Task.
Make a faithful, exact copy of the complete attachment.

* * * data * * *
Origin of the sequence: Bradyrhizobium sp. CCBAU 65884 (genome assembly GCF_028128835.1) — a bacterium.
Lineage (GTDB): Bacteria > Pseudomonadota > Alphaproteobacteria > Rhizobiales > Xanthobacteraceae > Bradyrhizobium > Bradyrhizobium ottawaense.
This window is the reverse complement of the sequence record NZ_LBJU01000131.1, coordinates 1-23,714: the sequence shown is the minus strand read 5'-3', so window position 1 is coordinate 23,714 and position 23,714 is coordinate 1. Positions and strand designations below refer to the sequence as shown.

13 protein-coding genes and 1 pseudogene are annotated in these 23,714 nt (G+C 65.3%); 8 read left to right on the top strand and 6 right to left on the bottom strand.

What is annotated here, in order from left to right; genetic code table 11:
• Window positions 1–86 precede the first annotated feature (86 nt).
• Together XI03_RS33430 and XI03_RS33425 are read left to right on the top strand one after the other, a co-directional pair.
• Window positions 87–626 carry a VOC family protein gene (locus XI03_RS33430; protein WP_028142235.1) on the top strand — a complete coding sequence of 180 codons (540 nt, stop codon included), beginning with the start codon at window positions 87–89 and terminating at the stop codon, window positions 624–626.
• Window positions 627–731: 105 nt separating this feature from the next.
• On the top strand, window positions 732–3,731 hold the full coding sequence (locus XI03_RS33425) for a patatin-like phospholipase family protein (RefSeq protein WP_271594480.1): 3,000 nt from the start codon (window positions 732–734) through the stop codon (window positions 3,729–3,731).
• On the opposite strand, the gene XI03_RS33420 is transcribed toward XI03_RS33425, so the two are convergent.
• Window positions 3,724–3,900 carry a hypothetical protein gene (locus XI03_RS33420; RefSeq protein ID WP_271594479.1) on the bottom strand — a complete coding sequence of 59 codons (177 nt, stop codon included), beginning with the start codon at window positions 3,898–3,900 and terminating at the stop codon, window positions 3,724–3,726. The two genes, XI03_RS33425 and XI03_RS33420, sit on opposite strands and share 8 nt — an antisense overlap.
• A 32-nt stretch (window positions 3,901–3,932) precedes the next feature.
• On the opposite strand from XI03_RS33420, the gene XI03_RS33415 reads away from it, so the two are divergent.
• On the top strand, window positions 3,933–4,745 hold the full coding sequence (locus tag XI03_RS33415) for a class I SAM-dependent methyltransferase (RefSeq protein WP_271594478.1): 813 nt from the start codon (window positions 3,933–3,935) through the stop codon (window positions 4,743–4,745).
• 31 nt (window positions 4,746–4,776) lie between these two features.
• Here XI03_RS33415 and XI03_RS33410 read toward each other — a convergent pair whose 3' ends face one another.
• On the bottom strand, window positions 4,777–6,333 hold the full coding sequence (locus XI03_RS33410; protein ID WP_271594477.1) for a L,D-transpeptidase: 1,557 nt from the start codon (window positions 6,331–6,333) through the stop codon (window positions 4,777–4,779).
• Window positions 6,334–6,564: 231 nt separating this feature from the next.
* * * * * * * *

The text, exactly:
Origin of the sequence: Bradyrhizobium sp. CCBAU 65884 (genome assembly GCF_028128835.1) — a bacterium.
Lineage (GTDB): Bacteria > Pseudomonadota > Alphaproteobacteria > Rhizobiales > Xanthobacteraceae > Bradyrhizobium > Bradyrhizobium ottawaense.
This window is the reverse complement of the sequence record NZ_LBJU01000131.1, coordinates 1-23,714: the sequence shown is the minus strand read 5'-3', so window position 1 is coordinate 23,714 and position 23,714 is coordinate 1. Positions and strand designations below refer to the sequence as shown.

13 protein-coding genes and 1 pseudogene are annotated in these 23,714 nt (G+C 65.3%); 8 read left to right on the top strand and 6 right to left on the bottom strand.

What is annotated here, in order from left to right; genetic code table 11:
• Window positions 1–86 precede the first annotated feature (86 nt).
• Together XI03_RS33430 and XI03_RS33425 are read left to right on the top strand one after the other, a co-directional pair.
• Window positions 87–626 carry a VOC family protein gene (locus XI03_RS33430; protein WP_028142235.1) on the top strand — a complete coding sequence of 180 codons (540 nt, stop codon included), beginning with the start codon at window positions 87–89 and terminating at the stop codon, window positions 624–626.
• Window positions 627–731: 105 nt separating this feature from the next.
• On the top strand, window positions 732–3,731 hold the full coding sequence (locus XI03_RS33425) for a patatin-like phospholipase family protein (RefSeq protein WP_271594480.1): 3,000 nt from the start codon (window positions 732–734) through the stop codon (window positions 3,729–3,731).
• On the opposite strand, the gene XI03_RS33420 is transcribed toward XI03_RS33425, so the two are convergent.
• Window positions 3,724–3,900 carry a hypothetical protein gene (locus XI03_RS33420; RefSeq protein ID WP_271594479.1) on the bottom strand — a complete coding sequence of 59 codons (177 nt, stop codon included), beginning with the start codon at window positions 3,898–3,900 and terminating at the stop codon, window positions 3,724–3,726. The two genes, XI03_RS33425 and XI03_RS33420, sit on opposite strands and share 8 nt — an antisense overlap.
• A 32-nt stretch (window positions 3,901–3,932) precedes the next feature.
• On the opposite strand from XI03_RS33420, the gene XI03_RS33415 reads away from it, so the two are divergent.
• On the top strand, window positions 3,933–4,745 hold the full coding sequence (locus tag XI03_RS33415) for a class I SAM-dependent methyltransferase (RefSeq protein WP_271594478.1): 813 nt from the start codon (window positions 3,933–3,935) through the stop codon (window positions 4,743–4,745).
• 31 nt (window positions 4,746–4,776) lie between these two features.
• Here XI03_RS33415 and XI03_RS33410 read toward each other — a convergent pair whose 3' ends face one another.
• On the bottom strand, window positions 4,777–6,333 hold the full coding sequence (locus XI03_RS33410; protein ID WP_271594477.1) for a L,D-transpeptidase: 1,557 nt from the start codon (window positions 6,331–6,333) through the stop codon (window positions 4,777–4,779).
• Window positions 6,334–6,564: 231 nt separating this feature from the next.